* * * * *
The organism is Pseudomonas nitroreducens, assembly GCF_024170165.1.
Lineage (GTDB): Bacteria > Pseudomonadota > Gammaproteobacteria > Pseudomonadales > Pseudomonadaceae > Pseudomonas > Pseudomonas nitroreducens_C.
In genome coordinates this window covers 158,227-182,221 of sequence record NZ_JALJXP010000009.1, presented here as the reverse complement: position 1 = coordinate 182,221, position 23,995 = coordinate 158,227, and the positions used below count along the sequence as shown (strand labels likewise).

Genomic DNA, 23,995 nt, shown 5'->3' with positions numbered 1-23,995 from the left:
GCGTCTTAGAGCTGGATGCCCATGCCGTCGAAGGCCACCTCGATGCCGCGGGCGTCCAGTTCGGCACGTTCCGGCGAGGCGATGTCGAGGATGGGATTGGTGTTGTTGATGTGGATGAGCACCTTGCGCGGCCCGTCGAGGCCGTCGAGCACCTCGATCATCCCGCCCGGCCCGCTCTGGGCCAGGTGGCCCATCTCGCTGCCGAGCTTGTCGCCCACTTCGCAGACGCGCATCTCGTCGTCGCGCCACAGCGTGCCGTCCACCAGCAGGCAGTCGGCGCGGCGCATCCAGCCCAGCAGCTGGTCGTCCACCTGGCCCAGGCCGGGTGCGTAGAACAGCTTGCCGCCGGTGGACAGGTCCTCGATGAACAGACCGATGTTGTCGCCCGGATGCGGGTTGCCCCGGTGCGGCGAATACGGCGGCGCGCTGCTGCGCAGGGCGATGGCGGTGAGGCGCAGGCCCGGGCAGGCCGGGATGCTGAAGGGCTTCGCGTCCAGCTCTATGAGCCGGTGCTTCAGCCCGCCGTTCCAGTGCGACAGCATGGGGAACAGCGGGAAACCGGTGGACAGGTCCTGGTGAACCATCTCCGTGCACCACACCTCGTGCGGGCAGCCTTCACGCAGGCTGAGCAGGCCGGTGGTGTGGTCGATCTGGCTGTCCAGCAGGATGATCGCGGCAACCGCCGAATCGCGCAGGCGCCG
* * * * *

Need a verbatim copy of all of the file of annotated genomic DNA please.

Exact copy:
The organism is Pseudomonas nitroreducens, assembly GCF_024170165.1.
Lineage (GTDB): Bacteria > Pseudomonadota > Gammaproteobacteria > Pseudomonadales > Pseudomonadaceae > Pseudomonas > Pseudomonas nitroreducens_C.
In genome coordinates this window covers 158,227-182,221 of sequence record NZ_JALJXP010000009.1, presented here as the reverse complement: position 1 = coordinate 182,221, position 23,995 = coordinate 158,227, and the positions used below count along the sequence as shown (strand labels likewise).

Genomic DNA, 23,995 nt, shown 5'->3' with positions numbered 1-23,995 from the left:
GCGTCTTAGAGCTGGATGCCCATGCCGTCGAAGGCCACCTCGATGCCGCGGGCGTCCAGTTCGGCACGTTCCGGCGAGGCGATGTCGAGGATGGGATTGGTGTTGTTGATGTGGATGAGCACCTTGCGCGGCCCGTCGAGGCCGTCGAGCACCTCGATCATCCCGCCCGGCCCGCTCTGGGCCAGGTGGCCCATCTCGCTGCCGAGCTTGTCGCCCACTTCGCAGACGCGCATCTCGTCGTCGCGCCACAGCGTGCCGTCCACCAGCAGGCAGTCGGCGCGGCGCATCCAGCCCAGCAGCTGGTCGTCCACCTGGCCCAGGCCGGGTGCGTAGAACAGCTTGCCGCCGGTGGACAGGTCCTCGATGAACAGACCGATGTTGTCGCCCGGATGCGGGTTGCCCCGGTGCGGCGAATACGGCGGCGCGCTGCTGCGCAGGGCGATGGCGGTGAGGCGCAGGCCCGGGCAGGCCGGGATGCTGAAGGGCTTCGCGTCCAGCTCTATGAGCCGGTGCTTCAGCCCGCCGTTCCAGTGCGACAGCATGGGGAACAGCGGGAAACCGGTGGACAGGTCCTGGTGAACCATCTCCGTGCACCACACCTCGTGCGGGCAGCCTTCACGCAGGCTGAGCAGGCCGGTGGTGTGGTCGATCTGGCTGTCCAGCAGGATGATCGCGGCAACCGCCGAATCGCGCAGGCGCCG